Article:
Because it’s fun. The aspect ratio, the sprocket holes, the challenge. There’s always a reason for doing something, and all of these answers satisfy the question: “Why?” It’s gimmicky, so what? Purists may roll their eyes, but let ‘em. Have your fun. No one said 35mm film has to be shot only in a 35mm camera. If someone has come up with way, explore your creativity.
Now that you’ve justified your reason for wanting to run 35mm film through a Pentax 67, let’s get to making that possible. Here is what you’re going to need:
Pentax 67 panoramic adapter kit
Film changing bag
Roll of 120 to burn
Your favorite stock of 35mm film (36 exposure)
The Pentax 67 panoramic kit is readily available on eBay. They’ll all come with adapters for both rolls, a mask for your viewfinder, and a guide/mask for your shutter. For this set up, you’ll end up using just one set of adapters and the mask for your viewfinder. The shutter guide/mask will be used make sure your set up is square, the other adapters keep in your desk drawer in case you lose one.
Film changing bag
I’m jumping to the end first so you know the importance of this part. After you take that last shot, there’s no way to either wind the roll back into the 35mm cannister, or advance it and have it protected from light onto the 120 spool. You’ll need to put the entire camera in the film changing bag with a pair of scissors so that you can pop open the back and unload it with the film exposed. Grab one at B&H Photo if you don’t have one, as this is a must. Once in the bag and opened, release both rolls and use the adapter to rewind the 35mm cassette. Once rewound, cut the backing paper and you’re done!
Prepping the film for loading
This is NOT as simple as pulling the 35mm leader across, threading it into the 120 spool, closing the back and advancing to frame 1. It could be, but you’ll waste a TON of film. I like to get the most out of a roll, and remember - once you finish a roll you can’t immediately unload it.
STEP 1: BURN A ROLL OF 120
This is the simplest way to get your backing paper and 120 spool. Load your roll of 120 like you are about to shoot it as usual. Thread the backing paper onto the uptake spool and advance to the 120 arrow. Close the rear door and advance to shot 1. NOW STOP. Pop open the rear door. Mark on the backing paper just to the right of the shutter. This is where you’ll be cutting the backing paper and attaching the 35mm leader. Pull out both spools and cut roll. You can dispose of the left-hand side, and make sure to peel the film and masking tape on the backing paper from the right-hand side.
STEP 2: PREPPING THE 35MM ROLL
Now it’s time to prep that 35mm roll. Put your adapters into your 35mm cassette. The taller adapter goes on top, shorter on bottom. Carefully load the 35mm cassette w/ adapters and drop the shutter window mask/guide into place. Verify that your 35mm film runs perfectly into the mask/guide. Here is a decisive moment for you: If you want the sprocket holes to be exposed around, REMOVE the shutter window guide/mask. As you can see in the picture below, the shutter window guide/mask will cover the sprocket holes, preventing them from being exposed.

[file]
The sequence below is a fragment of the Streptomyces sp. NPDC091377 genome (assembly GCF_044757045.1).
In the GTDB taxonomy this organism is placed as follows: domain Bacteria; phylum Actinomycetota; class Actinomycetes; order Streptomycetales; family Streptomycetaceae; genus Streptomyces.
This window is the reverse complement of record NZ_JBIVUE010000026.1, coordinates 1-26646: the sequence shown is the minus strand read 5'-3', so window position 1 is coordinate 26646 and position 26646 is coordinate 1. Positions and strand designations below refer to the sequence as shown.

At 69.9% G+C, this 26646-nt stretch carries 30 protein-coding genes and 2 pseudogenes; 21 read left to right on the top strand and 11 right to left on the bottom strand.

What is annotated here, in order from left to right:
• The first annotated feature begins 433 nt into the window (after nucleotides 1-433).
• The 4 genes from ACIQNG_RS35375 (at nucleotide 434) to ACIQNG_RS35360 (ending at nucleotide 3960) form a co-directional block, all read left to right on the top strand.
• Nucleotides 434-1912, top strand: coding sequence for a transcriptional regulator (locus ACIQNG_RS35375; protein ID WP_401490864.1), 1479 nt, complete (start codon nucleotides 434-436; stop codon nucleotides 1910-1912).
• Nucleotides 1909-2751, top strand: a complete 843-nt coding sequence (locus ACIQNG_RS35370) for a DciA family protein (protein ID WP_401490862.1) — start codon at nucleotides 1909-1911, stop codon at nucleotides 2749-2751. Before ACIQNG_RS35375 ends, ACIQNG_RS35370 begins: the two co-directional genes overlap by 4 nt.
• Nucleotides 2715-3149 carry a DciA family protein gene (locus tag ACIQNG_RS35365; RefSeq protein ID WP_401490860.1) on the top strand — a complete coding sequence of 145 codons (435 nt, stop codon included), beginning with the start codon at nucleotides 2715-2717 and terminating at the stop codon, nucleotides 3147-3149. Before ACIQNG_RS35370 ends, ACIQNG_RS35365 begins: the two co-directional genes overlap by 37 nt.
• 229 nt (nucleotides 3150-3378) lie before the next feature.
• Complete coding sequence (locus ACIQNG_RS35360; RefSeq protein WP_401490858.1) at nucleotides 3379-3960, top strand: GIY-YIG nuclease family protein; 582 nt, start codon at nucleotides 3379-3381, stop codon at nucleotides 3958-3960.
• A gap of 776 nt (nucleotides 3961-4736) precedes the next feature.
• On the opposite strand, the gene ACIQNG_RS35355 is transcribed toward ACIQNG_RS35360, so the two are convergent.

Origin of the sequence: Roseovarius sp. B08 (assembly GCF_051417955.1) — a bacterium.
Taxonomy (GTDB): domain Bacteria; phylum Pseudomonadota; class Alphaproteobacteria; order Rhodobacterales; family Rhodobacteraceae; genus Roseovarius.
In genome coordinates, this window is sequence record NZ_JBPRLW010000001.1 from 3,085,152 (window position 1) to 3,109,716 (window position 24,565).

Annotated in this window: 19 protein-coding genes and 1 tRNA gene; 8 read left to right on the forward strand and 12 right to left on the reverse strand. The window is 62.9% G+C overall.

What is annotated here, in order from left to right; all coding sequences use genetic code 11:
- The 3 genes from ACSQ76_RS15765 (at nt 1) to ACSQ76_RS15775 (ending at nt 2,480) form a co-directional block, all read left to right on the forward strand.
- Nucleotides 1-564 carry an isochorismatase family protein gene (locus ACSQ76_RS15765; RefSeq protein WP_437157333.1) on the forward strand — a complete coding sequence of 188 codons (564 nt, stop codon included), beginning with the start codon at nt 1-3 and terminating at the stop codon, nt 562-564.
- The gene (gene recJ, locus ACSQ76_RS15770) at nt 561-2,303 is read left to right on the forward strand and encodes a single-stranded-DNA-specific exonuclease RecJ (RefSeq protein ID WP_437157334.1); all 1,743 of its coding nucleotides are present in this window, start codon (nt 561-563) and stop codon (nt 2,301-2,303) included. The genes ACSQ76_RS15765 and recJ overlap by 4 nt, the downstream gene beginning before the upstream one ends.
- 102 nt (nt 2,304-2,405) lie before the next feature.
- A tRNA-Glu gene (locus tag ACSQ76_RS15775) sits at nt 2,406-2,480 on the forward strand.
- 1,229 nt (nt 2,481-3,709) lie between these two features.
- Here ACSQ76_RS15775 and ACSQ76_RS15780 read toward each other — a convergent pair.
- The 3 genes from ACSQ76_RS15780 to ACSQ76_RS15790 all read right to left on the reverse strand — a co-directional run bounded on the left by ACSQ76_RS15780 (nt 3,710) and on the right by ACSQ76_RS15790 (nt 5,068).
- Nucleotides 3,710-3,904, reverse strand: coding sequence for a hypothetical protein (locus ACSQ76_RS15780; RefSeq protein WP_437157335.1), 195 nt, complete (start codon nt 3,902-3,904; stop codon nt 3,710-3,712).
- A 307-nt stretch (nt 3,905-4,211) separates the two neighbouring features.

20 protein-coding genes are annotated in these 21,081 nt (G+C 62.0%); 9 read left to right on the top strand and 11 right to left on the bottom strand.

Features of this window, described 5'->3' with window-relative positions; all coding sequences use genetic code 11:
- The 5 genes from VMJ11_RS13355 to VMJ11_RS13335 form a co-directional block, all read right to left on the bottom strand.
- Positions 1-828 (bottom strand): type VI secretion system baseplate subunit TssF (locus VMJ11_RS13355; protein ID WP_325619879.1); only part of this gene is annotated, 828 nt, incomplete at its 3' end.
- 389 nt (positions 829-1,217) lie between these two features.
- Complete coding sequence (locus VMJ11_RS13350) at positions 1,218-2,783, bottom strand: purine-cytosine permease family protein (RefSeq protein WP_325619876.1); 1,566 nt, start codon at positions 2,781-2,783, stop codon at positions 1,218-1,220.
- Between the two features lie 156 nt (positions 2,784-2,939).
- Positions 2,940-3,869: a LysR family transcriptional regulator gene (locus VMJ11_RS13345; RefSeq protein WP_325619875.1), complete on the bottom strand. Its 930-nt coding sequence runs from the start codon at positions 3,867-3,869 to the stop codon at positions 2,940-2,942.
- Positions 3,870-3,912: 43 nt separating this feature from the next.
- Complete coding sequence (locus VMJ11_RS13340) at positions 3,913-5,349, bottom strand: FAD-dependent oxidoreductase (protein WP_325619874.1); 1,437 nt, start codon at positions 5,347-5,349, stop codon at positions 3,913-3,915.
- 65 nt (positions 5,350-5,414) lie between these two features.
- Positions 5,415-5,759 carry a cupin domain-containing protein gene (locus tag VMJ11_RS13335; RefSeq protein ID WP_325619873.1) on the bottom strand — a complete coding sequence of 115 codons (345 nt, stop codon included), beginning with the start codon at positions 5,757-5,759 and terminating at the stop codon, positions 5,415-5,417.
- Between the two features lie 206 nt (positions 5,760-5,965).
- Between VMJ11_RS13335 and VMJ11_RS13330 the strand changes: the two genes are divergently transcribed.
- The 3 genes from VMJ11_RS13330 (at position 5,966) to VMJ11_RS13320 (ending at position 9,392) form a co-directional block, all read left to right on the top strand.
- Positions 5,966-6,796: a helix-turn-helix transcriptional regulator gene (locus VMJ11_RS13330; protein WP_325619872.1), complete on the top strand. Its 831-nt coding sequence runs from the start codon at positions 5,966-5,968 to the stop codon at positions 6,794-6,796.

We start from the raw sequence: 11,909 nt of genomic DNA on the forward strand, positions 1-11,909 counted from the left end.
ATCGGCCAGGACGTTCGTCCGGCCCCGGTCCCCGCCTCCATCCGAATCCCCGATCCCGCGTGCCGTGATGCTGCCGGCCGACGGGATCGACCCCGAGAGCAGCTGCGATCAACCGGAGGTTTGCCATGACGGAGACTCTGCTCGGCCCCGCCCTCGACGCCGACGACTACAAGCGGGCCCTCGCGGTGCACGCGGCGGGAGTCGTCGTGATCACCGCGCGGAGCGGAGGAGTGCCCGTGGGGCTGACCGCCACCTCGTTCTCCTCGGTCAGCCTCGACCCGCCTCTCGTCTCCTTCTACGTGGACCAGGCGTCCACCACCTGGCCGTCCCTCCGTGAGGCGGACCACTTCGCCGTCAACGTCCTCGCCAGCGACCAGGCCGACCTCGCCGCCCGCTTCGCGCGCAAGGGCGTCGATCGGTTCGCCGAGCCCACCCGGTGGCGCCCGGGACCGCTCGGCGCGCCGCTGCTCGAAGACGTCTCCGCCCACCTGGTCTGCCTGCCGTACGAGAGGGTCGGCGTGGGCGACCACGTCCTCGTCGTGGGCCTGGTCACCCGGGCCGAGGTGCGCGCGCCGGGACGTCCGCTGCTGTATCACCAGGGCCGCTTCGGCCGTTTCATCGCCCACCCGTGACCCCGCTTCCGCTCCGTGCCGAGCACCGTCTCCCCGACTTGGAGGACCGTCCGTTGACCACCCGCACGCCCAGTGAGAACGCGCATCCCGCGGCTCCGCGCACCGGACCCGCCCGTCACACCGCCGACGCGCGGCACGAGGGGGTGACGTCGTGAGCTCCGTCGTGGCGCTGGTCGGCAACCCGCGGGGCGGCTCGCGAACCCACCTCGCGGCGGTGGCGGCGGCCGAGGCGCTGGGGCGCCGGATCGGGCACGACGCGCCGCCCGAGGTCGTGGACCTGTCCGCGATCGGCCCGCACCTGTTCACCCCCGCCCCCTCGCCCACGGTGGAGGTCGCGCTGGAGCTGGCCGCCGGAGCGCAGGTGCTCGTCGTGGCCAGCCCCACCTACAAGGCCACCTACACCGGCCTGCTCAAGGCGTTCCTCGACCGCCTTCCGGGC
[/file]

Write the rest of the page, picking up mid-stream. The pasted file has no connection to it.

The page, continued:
Pull the 120 backing paper back across (you will need to pop out the spool to unwind it) and tuck it under the 35mm leader. With some masking tape, tape the leader to the backing paper. Make sure it is nice and secure.
STEP 3: SECURE 35MM FILM TO BACKING PAPER
Remove the 35mm cassette and 120 spool from the Pentax 67. On the front side of the backing paper, completely tape the leader to the backing paper.
Now unroll the backing paper and lay it flat on a table. Using some kind of straight edge (I used a paint stir stick) draw lines from the top and bottom of the 35mm film to the start arrow on the 120 backing paper. Now cut out the backing paper above and below the 35mm film to the arrow.
Once the 120 backing paper is cut, make sure to flip it over and tape the backing paper to the 35mm film. Curl around the edges so that it is very secure. Now, rewind the 35mm cassette so the backing paper is pulled into the cassette all the way to the 120 loading arrow. Your assembly is complete!
STEP 4: LOAD THE FILM
Using the 35mm adapters again (tall on top, short on bottom), load your 35mm cassette and your 120 spool. Advance the arrows to the 120 start line again.
Before you close your back, you need to change the pressure plate on the back door to 220. This is because 220 film does not have backing paper the entire roll, exactly how your 35mm film will be run through. You also need to change the 120/220 selector on the side of the camera to 220 so that you can shoot past 10 frames.
STEP 5: VIEWFINDER MASK
Lastly, you need to drop in your 35mm mask into your viewfinder. Without it, you will not know exactly how to frame your shot. Does not matter how it is oriented as it is the same either way. Just drop it in.
And that’s it! Now get out and shoot! With this set up, you should be able to get exactly 19 exposures. After you fire that last exposure, make sure to be careful if advancing the film, as you’ll reach the end of the 35mm film. Proceed to the film changing bag for unloading.
For a wider view, the 45mm and 55mm work very well. Of course, the 105 can work very well for environmental portraits.
Thanks for stopping by! Any comments or questions? Please leave them! You can also find me on Instagram.